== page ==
NO, NO, NO You left me with a note No one should have to hold You left me with nowhere to go You left me with no, no, no A long time ago I wanted out of this hole But you told me no, no, no You sold me "no, don't go" "No, don't go" Years down the road When my love wants to know If I was over you I'll tell him "yes, yes, yes" I'll sell him "yes, yes, yes" I'll yell out "yes, yes, yes, yes, yes"

PAPER AND BONE Checking off days On the calendar page It's been a year Gone from the place I couldn't stay And now I'm out of here I had to cry And come all these miles Only to leave What's another goodbye As hard as I've tried Well I don't believe in love I don't believe in anything Out on the road Just embers and smoke Into the sun Nothing to show But echoes and ghosts From which to run Now that I know I'm just paper and bone And nothing more How can I hope To not be alone When I don't believe in love I don't believe in anything I don't believe in love I don't believe in anything 

BECAUSE OF YOU It's winter on the Plains And there's ice in the veins But in this country's heart I found a start I found a spark Because of you Days become weeks and months And soon spring will come The wind doesn't cut the skin 'Cause I'm letting light in I'm ready to win Because of you I'm ready for it all To finally come true I'm ready now to fall Into Chicago And stay Here In Chicago And stay Because Of you

BELIEVE That night When you came to me I watched you dress and leave At first light Breaking over the streets Wrapped in the sheets With you The thread That drew us to here Through heartache and fear And blues You said "I'm not going away I promise to stay For the rest of our days With you" In my dreams I can see us growing old When I breathe Your fire's taking hold When I cry I feel your fingers digging in In the sky We're washed of all our sins Your melodies, your melodies You sing my heart to sleep And when the morning light comes creeping in The healing is complete I'm yours, I'm yours Promise you won't leave I'm yours, I'm yours I believe, I believe In you I believe in me I believe it's true I believe...


Thursday, July 22, 2010

Thus Far

I've been digging deep lately... My first summer as a musician and a musician only has been thrilling for reasons personal, professional and creative.

The personal part is easy: I got married. To my soulmate and perfect partner. Surrounded by family and friends. And the event surpassed even our lofty expectations.

We've also crushed an entire season of triathlon training, with our third of four races at the end of July and one more in August... and they've gone well enough that I'm seriously entertaining signing up and training for the Ironman in Madison next year... as insane as that is.

The professional part is coming along as I juggle a full and Protean teaching schedule with Paper Arrows, Quell Records, The Odyssey, and more.

The creative part? In just a few short weeks Paper Arrows will take over I.V. Lab Studios for three full days to record our third album. We're going to approach this record a little differently than the first two in that we're all going to get in a room together and track as a live band. And then piece together the overdubs with the live tracks as the core.

The first two records were built separately around acoustic recordings I made. Which was great and a testament to Jay as a producer and all of us as musicians. But this new record... has to have a different feel. It needs to be a band in a room playing songs. Jay speaks of these new tunes as glowingly as I've heard him speak of any of our projects... and I can't wait to work face to face with him and Darren and Drew.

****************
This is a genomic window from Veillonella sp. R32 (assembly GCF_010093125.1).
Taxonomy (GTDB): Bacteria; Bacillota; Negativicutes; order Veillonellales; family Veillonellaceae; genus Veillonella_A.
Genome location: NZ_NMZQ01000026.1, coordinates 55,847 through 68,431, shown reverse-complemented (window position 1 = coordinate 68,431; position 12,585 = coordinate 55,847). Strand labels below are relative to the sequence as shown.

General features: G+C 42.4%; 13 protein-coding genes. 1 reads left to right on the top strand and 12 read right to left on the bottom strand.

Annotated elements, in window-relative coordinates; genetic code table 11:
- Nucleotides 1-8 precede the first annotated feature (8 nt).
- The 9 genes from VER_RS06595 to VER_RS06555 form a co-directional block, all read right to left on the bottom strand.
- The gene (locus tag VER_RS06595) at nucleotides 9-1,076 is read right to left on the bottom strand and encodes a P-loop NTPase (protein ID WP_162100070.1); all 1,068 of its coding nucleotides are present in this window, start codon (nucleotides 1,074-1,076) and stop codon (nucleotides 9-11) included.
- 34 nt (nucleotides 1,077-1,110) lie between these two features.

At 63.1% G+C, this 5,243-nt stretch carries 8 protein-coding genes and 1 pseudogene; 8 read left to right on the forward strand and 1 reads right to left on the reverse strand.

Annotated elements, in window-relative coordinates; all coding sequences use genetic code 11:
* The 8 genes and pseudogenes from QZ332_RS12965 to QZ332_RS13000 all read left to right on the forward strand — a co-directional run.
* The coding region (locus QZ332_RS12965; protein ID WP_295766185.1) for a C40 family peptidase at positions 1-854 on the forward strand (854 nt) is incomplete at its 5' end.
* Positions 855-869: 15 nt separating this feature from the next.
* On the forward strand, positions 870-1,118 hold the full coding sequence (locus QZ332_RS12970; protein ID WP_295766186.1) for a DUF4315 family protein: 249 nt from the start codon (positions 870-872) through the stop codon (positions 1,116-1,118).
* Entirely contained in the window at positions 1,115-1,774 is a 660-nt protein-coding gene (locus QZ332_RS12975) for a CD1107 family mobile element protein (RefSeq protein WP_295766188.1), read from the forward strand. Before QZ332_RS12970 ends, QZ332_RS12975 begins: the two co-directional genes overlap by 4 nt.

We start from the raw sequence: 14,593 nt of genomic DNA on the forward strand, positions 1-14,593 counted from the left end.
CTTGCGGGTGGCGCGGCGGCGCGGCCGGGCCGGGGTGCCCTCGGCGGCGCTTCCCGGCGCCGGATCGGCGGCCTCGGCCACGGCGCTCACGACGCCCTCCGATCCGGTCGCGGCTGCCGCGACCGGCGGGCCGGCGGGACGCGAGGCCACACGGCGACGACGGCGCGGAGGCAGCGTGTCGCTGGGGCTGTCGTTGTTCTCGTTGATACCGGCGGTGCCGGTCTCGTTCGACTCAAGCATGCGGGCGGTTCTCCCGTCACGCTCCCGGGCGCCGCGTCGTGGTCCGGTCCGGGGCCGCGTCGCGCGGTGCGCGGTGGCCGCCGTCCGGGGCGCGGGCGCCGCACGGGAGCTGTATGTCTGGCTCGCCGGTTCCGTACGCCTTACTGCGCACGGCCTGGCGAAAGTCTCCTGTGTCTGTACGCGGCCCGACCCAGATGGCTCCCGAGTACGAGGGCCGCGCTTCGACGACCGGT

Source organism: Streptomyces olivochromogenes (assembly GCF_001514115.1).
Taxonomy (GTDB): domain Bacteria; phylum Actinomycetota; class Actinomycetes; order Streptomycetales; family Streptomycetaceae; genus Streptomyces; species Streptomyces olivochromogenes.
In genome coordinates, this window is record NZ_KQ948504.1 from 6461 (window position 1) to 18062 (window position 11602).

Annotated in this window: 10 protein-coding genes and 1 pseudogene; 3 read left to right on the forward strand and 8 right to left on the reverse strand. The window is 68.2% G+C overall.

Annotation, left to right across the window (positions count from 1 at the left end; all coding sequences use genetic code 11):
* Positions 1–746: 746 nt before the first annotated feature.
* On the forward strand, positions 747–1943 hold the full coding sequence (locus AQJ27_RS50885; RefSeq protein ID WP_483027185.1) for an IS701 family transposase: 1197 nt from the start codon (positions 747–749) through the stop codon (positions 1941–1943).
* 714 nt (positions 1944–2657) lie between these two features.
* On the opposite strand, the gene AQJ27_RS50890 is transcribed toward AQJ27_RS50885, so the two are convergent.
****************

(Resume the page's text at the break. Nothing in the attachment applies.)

It will be intense and a bit of a high wire act, but I'm confident it will be exactly what it needs to be. I'm tentatively calling this record "In the Morning." It's hopeful and intimate. Energetic and tender. Simple but sophisticated.

It's the P to the S of Look Alive and the M of Things We Would Rather Lose (and no, that's not an S&M comment like that, you perv.) It's the Return of the Jedi to the...

You get the idea. I've also managed to write nearly an entire album of songs on the piano, 80% of it in one week, where I was cranking out 2 songs a day, an unheard of pace for me... writing on the piano has been fascinating and amazing... and I know that even if the songs never see the light of day, spending some time and energy creating on the piano has made me a much better writer.

Also, this group of songs is one of my first shots in a while (since the Odyssey?) at writing mostly non-autobiographically... the songs tell someone else's story. Which needs to be told.

So... as I struggle to write the last song of this cycle... I'm not sure what I want to do with all of them. I believe the answer will present itself in due time. It always does, in some form.

It's how I've gotten this far. And this far is pretty damn good and getting better...



Monday, June 28, 2010


Things are happening... albums are scheduled to be recorded, races are being run, lovers are getting united...

It's all wonderful. It's all a little unbelievable. Not that we're complaining.

We deserve to win sometimes. Or at least, set personal records. How many things have I done in the last 4 years that I thought I could never do? What is the common presence? Who is the common presence? Is triathloning (I am determined to make this word a verb... why not?) not the perfect metaphor for life? What a cheesy middle school lit class statement. 

Not metaphor as much as training... Triathloning is the perfect example of shit happens, figure it out, deal with it, move forward, manage pain, keep moving forward, finish. Do your best. Deal with the factors your can, manage the external circumstances beyond your control, of which there are MANY.